Carryin On1966’s Happiness is You found Cash beginning divorce proceedings with his wife, and singing of happiness he had found in someone else.  With his divorce nearly finalized, Johnny went very public in 1967 with the double-entendre album title Carryin’ On, an album full of duets with his new love, June Carter.  Credited to both of them, this 11-song album is a mixed-bag of performances, some absolutely breathtaking, others truly embarrassing.  The true spirit of the album is these two lovers having a lot of fun together.

Included in the album is their 1965 hit, Bob Dylan’s It Ain’t Me Babe, originally released on Orange Blossom Special.  That song’s big arrangement, with harmonica and mariachi trumpets, differs greatly from the sonics found on the rest of this album.  What it does do, however, is lay the groundwork for the type of duet the two would master over the course of their decades-long careers.  For the most part, this album is a stripped-back version of Cash and Carter’s travelling show.  The Tennessee Three are brought to the fore, the Statler Brothers are (thankfully!) left behind, and friends Carl Perkins, Bob Johnson, and Norman Blake add tasteful solo instruments to mix up the sound here and there.

The album’s two sides mirror each other, both opening with a fiery single, and closing with a Ray Charles cover.  The singles are both amazing. Side One’s Long Legged Guitar Pickin’ Man, written by Cash’s bass player Marshall Grant, features some hot lead guitar, and June’s greatest on-record growls.  The lyrics – John: “You big mouthed woman,” June: “You long legged guitar pickin’ man” – highlight the fiery relationship that had grown between the two.  Side Two’s opener, Jackson, is even better.  Not much can be said except that this is perhaps the greatest cheatin’ song ever, crackling from start to finish. 

Sadly, the same can’t be said for the closers.  While June’s sense of humour is enjoyable on the Charles sides, Johnny’s delivery is stiff and awkward.  I’m sure they had great fun singing along to these tunes on the tour bus, and Cash’s embrace of R&B is admirable for a 60’s country star, these should have been left on the cutting room floor. Plus, hearing a Ray-esque Wurlitzer electric piano on a Cash track is just wrong.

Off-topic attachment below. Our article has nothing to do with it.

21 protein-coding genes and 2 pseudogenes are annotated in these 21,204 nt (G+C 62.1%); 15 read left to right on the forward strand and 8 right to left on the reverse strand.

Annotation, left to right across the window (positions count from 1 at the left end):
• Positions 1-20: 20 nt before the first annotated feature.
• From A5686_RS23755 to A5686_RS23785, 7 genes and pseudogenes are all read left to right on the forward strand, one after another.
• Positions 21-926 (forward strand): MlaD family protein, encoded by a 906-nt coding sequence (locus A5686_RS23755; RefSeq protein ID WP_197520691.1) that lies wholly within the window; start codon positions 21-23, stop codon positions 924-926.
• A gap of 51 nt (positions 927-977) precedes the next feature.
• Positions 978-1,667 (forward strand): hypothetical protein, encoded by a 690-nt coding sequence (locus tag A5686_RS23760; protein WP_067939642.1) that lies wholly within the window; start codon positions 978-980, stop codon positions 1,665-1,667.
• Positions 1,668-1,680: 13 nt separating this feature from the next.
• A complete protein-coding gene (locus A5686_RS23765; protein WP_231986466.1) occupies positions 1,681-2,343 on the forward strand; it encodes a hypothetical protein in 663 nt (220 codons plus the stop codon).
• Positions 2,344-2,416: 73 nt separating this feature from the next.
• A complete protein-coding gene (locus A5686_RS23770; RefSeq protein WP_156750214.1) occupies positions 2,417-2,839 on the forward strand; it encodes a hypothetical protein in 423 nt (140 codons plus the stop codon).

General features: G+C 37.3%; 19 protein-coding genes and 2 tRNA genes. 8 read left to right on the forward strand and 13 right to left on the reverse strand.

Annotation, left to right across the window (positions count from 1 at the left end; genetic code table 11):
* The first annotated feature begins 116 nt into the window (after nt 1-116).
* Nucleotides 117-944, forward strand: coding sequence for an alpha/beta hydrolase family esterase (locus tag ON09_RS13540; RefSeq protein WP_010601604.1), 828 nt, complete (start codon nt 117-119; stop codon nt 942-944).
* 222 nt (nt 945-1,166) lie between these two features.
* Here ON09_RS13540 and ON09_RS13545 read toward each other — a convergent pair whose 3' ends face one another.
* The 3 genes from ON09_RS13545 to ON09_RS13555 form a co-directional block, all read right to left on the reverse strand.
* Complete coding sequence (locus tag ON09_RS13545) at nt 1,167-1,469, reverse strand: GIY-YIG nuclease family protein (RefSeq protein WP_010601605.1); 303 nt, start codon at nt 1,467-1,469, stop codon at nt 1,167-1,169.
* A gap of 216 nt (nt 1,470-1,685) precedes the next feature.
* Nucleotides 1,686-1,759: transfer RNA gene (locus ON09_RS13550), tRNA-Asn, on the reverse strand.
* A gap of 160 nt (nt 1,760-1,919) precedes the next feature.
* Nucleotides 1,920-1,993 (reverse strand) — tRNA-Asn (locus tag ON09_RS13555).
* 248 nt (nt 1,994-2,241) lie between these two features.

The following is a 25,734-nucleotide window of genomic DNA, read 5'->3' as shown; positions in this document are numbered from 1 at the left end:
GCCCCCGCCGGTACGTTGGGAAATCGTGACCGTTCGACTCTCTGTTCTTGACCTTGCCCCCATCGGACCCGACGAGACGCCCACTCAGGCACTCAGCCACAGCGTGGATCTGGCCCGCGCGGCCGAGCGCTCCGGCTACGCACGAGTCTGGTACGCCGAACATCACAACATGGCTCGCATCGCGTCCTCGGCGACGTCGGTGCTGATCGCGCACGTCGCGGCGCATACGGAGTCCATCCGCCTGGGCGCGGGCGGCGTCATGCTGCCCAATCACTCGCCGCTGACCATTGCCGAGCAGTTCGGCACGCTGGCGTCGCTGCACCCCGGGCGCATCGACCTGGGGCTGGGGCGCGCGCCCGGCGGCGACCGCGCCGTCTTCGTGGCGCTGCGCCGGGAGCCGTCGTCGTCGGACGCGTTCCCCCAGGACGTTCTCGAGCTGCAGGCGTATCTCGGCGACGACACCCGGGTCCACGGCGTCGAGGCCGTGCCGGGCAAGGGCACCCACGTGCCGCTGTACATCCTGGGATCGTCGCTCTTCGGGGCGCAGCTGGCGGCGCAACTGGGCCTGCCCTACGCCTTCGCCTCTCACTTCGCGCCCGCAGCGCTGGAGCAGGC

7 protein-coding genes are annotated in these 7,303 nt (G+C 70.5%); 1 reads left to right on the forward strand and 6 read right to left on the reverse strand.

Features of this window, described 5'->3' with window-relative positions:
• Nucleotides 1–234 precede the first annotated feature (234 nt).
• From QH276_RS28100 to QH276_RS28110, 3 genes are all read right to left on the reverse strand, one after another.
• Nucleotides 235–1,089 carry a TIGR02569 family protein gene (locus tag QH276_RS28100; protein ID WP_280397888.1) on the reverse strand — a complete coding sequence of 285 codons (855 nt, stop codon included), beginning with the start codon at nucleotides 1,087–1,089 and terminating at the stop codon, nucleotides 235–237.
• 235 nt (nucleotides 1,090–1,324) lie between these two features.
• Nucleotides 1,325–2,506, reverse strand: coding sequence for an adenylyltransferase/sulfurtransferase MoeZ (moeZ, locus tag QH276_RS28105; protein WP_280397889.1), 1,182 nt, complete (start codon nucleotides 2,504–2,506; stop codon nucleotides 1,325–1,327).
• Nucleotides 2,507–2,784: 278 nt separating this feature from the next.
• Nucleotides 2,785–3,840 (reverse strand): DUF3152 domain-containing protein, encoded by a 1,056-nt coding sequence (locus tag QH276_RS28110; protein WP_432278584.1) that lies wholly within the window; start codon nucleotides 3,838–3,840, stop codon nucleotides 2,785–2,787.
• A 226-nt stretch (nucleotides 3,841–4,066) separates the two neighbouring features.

Elsewhere, the album includes five songs written individually or collaboratively by Cash and Carter.  The sound throughout is well produced, featuring clean arrangements which highlight the Tennessee Three’s sound well.  Side one’s original tunes are both hokey.  Shantytown is a soft love song of two lovers on differing sides of the tracks, yet it is the rich person who is ultimately drawn away from home.  Interestingly, it is never clear whether Johnny or June is the rich one!  The Carter Family provide backing vocals, and Luther provides gentle lead guitar.  Fast Boat to Sydney was written by June along with her sister Anita and mother Helen.  Cheesy kangaroo references aside, it again highlights the dynamic of Johnny and June’s relationship: “I’m a cheat and a liar/And you’re a lovin’ ball of fire.”

Side two’s original tunes fair better.  Oh, What a Good Thing We Had is a laid back love song that pushes the Tennessee Three sound further than ever before.  WS Holland’s tom-tom based drum motif is unlike anything in country music, and we’re treated to the hottest guitar solo on a Cash record to date thanks to none other than Carl “Blue Suede Shoes” Perkins.  You’ll Be All Right is a brief but pretty piano ballad.  Last, Cash’s No, No, No is another poor boy/rich girl love song, this time featuring 12-string acoustic guitar flourishes.